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by Caroline Linden

Genre: Regency Period, England, Historical Romance

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Nate Avery almost missed the Frenchwoman when she finally emerged from the Bow Street offices. She came not out the front door but from an alley some distance away. She walked briskly, without looking around her, her head held high. Nate tossed aside the newspaper he'd been reading as he waited, and followed her.

Had he not known to look for her, she wouldn't have particularly caught his eye. Once he had seen her move, though, he couldn't recall why not. Her posture radiated poise and command. "Command" might not be the usual thing to attribute to a woman, but this one had it. Nate recalled how she had dealt with Stafford and what the man had said about her: She is exceedingly capable. Just looking at the back of her bonnet and the set of her shoulders made him think it might be true. Still, she wasn't at all what he had expected, and that bothered him.

Already things were not going as anticipated. Nate had approached Stafford because he needed to; that part had all gone according to plan. There was little to no chance the English would be pleased if he tracked down one of their own and spirited the man back to New York without so much as a courtesy visit. He had expected to be sent along with an Englishman at his side, some pinched-faced fellow meant to watch over him as much as help him. He had not expected the Englishman to be a Frenchwoman, let alone a young, petite one who looked barely old enough to be without her governess but walked with the confidence of a warrior. She was a beauty, to be sure, and that alone would probably be enough to seduce Jacob Dixon, as Stafford had suggested. But Dixon was as slippery as an otter, and had talked and charmed his way past dozens of people who ought to have known better. There was little chance he'd reveal the details of his crimes in exchange for a tumble with any woman, not even that one. Nate was torn between amazement that Stafford wanted to send her, and frustration that he would have to puzzle her out at the same time he tried to pin down Dixon.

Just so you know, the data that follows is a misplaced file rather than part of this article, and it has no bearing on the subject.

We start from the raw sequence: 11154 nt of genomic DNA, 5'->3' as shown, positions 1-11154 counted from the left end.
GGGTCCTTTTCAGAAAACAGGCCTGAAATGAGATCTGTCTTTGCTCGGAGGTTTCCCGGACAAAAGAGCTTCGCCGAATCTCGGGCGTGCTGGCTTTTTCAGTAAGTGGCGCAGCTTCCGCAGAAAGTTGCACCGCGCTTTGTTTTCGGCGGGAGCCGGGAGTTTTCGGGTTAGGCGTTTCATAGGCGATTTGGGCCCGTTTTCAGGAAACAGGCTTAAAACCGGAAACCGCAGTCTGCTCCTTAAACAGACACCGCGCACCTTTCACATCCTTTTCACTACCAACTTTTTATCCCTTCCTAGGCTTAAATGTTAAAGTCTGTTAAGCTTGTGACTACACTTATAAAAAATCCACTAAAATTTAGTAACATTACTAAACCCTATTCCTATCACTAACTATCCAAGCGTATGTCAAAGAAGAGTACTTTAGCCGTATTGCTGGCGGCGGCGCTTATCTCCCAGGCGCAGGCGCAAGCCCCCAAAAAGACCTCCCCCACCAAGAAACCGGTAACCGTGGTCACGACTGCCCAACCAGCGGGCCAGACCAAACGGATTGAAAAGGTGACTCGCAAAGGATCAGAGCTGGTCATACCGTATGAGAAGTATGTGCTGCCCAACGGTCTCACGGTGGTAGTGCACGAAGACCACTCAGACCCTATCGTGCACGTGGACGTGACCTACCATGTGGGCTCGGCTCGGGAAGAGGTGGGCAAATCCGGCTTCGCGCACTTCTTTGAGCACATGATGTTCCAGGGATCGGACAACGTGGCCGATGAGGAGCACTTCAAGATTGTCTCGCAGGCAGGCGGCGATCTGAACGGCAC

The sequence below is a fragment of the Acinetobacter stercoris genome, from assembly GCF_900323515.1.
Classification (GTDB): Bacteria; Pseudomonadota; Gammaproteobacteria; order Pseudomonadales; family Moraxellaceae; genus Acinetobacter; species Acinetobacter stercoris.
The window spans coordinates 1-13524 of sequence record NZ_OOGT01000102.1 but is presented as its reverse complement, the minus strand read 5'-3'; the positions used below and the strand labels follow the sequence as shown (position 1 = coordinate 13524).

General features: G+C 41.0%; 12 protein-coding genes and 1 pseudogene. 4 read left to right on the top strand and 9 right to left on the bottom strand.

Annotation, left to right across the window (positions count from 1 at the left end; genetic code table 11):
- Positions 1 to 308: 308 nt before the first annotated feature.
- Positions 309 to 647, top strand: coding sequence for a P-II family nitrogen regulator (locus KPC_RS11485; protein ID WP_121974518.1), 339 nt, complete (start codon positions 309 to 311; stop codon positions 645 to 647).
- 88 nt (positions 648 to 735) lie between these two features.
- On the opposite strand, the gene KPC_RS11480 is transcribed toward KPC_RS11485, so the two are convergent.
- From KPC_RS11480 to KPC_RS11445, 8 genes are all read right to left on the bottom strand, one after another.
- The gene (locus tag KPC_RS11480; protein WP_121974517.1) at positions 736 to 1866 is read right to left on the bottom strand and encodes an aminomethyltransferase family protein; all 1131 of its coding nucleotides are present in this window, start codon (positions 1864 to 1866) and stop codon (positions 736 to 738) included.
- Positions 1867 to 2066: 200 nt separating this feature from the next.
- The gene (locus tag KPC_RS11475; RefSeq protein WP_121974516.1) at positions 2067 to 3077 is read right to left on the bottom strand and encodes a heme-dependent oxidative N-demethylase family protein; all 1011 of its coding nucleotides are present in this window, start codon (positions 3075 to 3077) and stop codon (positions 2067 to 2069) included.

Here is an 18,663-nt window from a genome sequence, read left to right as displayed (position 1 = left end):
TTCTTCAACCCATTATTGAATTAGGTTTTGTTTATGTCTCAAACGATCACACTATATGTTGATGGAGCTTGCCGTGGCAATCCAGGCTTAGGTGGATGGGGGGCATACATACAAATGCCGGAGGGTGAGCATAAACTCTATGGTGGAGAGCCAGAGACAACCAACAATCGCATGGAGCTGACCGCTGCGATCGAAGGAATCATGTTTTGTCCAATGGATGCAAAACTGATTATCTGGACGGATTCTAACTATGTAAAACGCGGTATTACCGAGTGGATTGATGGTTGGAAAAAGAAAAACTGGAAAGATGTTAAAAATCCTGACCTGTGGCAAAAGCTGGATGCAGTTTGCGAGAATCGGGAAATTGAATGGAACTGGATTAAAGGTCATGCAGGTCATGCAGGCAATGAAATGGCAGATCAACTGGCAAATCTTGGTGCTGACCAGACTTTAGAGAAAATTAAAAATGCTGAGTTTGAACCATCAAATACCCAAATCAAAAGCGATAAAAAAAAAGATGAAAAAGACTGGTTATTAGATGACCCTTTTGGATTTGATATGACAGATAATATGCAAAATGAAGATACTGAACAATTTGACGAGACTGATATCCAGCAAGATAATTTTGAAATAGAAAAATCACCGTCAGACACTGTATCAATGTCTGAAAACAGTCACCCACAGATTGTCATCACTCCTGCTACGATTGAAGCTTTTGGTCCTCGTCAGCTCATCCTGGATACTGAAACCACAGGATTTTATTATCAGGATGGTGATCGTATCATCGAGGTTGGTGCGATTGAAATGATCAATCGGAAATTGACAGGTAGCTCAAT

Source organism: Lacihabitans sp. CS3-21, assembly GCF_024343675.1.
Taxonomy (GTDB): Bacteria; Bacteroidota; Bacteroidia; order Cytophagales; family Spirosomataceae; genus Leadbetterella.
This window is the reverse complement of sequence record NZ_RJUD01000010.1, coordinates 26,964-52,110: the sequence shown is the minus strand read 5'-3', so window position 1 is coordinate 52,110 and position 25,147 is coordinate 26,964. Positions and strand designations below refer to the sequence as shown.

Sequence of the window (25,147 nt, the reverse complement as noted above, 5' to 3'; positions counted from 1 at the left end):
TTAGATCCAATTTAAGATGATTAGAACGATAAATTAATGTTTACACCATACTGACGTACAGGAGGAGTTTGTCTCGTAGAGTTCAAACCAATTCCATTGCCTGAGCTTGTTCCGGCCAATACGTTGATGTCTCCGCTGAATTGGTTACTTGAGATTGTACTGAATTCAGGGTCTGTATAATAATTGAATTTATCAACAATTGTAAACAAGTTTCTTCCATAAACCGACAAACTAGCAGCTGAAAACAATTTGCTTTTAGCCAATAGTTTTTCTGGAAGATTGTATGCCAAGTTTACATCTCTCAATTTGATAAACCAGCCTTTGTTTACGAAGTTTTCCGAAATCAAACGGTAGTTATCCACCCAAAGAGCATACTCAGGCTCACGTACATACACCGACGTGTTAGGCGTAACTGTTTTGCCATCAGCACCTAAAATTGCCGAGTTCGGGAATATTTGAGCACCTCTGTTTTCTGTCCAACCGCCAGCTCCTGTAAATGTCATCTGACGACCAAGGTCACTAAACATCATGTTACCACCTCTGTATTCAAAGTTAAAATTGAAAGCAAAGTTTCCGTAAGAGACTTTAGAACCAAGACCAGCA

At the corner she stepped off the pavement and raised one hand at a passing hackney. By lengthening his step, Nate was able to catch the edge of the door just as she reached out to shut it behind her. Without waiting for an invitation, he swung himself into the carriage, pulling the door closed behind him.